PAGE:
Madonna King is a prominent Author, Journalist, Speaker and Facilitator who has just released her latest book called Being 14. Madonna currently has a portfolio career, and is putting her 25 years of media experience across newspaper, radio and television to use in a number of areas. She serves as a Non-Executive Director on two not-for-profit Boards, has authored 6 other books and is a sought after keynote speaker and facilitator for events across Australia.
I recently met Madonna when she was MC at the Brisbane Celebrating Women evening that Dr Kirstin Ferguson spoke at. Madonna was articulate, mentally agile, funny, engaging, incisive and very well researched. Her comfort in leading a panel discussion and facilitating an interactive question and answer session with the audience was impressive and lead to a compelling evening.
Described by Anna Bligh as the voice of current affairs in Brisbane, Madonna for 6 years was the presenter of Mornings on 612 ABC radio, interviewing politicians, businesspeople, sportspeople, social advocates, judges and the public of Queensland. She has also written over 500 columns for the Courier-Mail newspaper. Madonna now works for Fairfax and her weekly column is published on Brisbane Times each Thursday.
You’ve just released your latest book, Being 14 which is about helping fierce teens become awesome women. What inspired you to write it, and what was your biggest surprise when researching the book?
It seemed wherever I went, for a period, I’d hear of the challenges felt by teen girls, but especially those around the age of 14. At one event, school leaders told me that was the year that held the biggest struggle for them. At home, and at school, they were confused, and found it hard to find themselves. A few weeks later, a mother of a 14 year old and a good friend, told me that I’d learn in a few years – when my own girls turned 14 – how it was difficult for mothers too. And then, at a public function, a grandmother told me about the difficulties her granddaughter was facing.
That made me think that it was a phenomenon, rather than a commentary on individual parenting, and as a journalist, I felt compelled to explore it! So I interviewed almost 200 girls, and found this beautiful group of teens who are so articulate and passionate, but also vulnerable and really confused.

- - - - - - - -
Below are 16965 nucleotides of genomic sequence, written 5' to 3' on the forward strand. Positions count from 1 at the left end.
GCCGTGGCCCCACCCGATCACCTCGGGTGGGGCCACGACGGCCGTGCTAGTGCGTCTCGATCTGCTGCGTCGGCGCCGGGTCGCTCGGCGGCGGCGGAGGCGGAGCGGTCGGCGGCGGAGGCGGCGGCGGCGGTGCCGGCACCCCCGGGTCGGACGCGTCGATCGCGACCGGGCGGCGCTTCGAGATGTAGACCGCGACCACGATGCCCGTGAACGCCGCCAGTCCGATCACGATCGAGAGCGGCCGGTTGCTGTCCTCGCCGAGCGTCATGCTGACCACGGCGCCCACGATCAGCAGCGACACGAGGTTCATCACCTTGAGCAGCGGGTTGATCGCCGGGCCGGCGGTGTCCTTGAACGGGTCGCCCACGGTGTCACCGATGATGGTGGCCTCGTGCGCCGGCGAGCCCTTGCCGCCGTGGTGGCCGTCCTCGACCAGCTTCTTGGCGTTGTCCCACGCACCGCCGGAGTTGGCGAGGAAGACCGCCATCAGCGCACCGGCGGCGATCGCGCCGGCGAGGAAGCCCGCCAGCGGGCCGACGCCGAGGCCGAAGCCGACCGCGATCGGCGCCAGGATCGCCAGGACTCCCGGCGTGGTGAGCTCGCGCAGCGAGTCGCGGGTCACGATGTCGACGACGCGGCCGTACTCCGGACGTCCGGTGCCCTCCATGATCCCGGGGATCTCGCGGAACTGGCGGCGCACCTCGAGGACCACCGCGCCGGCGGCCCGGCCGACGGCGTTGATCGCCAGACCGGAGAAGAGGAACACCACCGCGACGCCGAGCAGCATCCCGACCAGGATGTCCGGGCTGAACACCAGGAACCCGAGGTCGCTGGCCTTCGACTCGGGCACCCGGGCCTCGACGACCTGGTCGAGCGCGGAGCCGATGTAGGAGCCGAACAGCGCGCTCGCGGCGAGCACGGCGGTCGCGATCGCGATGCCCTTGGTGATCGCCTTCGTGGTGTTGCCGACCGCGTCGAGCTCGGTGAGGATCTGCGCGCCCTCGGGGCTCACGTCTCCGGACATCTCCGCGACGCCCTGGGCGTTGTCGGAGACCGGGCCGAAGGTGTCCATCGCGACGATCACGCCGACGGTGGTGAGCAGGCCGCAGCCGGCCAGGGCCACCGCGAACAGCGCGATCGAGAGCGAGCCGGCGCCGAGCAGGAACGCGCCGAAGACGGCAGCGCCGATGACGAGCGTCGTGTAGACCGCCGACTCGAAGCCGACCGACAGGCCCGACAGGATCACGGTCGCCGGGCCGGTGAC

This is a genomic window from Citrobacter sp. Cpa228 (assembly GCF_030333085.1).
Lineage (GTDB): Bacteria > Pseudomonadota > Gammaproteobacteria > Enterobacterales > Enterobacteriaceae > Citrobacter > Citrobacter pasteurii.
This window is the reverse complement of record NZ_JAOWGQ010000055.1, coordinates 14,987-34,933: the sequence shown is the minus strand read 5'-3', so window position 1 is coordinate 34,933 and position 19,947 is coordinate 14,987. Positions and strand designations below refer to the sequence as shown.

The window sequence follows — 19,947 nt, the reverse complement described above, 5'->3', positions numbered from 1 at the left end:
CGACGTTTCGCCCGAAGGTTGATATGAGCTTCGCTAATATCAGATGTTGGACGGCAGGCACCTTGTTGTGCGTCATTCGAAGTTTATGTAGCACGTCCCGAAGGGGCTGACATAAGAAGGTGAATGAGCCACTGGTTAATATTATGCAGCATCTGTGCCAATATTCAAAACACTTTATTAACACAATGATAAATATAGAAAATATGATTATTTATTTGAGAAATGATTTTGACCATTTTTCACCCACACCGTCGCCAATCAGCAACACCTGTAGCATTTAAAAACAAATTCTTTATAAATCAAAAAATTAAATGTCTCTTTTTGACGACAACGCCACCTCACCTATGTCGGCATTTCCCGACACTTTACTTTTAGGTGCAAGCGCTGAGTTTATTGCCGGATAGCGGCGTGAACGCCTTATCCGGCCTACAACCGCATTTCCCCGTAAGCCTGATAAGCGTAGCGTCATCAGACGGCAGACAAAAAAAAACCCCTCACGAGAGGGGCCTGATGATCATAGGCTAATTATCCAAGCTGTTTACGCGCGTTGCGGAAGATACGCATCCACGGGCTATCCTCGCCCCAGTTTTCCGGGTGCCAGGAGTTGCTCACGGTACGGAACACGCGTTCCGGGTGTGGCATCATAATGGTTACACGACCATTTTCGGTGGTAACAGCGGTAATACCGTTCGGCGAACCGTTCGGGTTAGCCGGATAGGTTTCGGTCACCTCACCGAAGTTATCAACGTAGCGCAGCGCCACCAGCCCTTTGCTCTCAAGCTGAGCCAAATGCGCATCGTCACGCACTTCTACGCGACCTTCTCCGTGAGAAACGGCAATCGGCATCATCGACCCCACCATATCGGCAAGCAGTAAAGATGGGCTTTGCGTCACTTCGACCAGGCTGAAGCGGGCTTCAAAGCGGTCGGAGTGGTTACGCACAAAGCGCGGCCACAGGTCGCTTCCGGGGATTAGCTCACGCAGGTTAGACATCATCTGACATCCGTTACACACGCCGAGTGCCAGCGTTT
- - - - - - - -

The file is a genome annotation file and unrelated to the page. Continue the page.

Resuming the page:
As a journalist, you’ve interviewed hundreds of people, including 5 Prime Ministers, celebrities, sportspeople and industry leaders. How did hearing other people’s stories inform your own leadership approach?
I tell my daughters that real leaders don’t always wear badges or have fancy titles. People know that from their own experience. That girl in the class who is inclusive and the good listener might never be class prefect, but she will probably be the one that leads a team down the track. In the work place, you don’t have to be the loudest to be the best. You don’t have to be in the big office to lead the office. I think we should put more stock, earlier on, on those attributes that cultivate leadership – like teamwork, and strategy, and empathy.
Being a journalist, and having others tell you their story, is a privilege. And the stories I will always remember are not those of prime ministers or company chiefs. It’s those of people who turn their own adversity into making their own community, or indeed the world, a better place for everyone else. A carer whose story makes us stop and listen. A parent who loses a child and lobbies for legislative change because of that. A child who beats adversity to reach for the stars. Those are the stories we should all hang onto!
What was it that compelled you to write biographies of federal treasurer Joe Hockey, Professor Ian Frazer and businesswoman Maxine Horne?
Partly circumstance and partly desire. I love reporting and writing, and with young children I wanted to focus more on one task, rather than being pulled between many. To write a biography is an enormous undertaking. You need to know everything about that person, spend dozens and dozens of hours with them, and paint a picture of who they are and what makes them tick. That is a privilege. And you don’t stop researching until you know that you know them better than most of their friends!
You currently serve on a number of not for profit boards. Which of your skill sets and experience do you most draw on to contribute in this setting?
Yes I am currently on the Board of St Leo’s boys college at the University of Queensland, and the Griffith University Integrity Summit. I’ve also served on the board of Act for Kids, and the Walkley Advisory Board on journalism previously. Board contributions vary and I hope I bring two things.
One is personal experience, and everyone’s personal experience varies. That should provide the board with a good big picture. The other is professional experience – and I’m not going to be the first person to pick up an accounting mistake, but I can see the train wreck of bad publicity coming a mile away over a bad decision, or a brewing problem. That comes from working in newspapers for 20 years I guess!
What has been your greatest challenge?
It used to be work life balance until I realised it doesn’t really exist! But I want to fit too much in each 24 hours and it never works. And then I feel as though I’m playing catch up each day on the previous day!
What are you most proud of?
My two daughters, who are 12 and 13. They are so different, but teach me new things every single day.
What’s one piece of advice for future female leaders?
Don’t be afraid. Often young women stand back. Don’t. Go after what you want. Choose a mentor and don’t worry if that person is male or female. Pick a really good one, who will understand you, and your dreams, and will help make them happen. And when you get there, into a leadership position, find someone who needs mentoring and welcome them with open arms!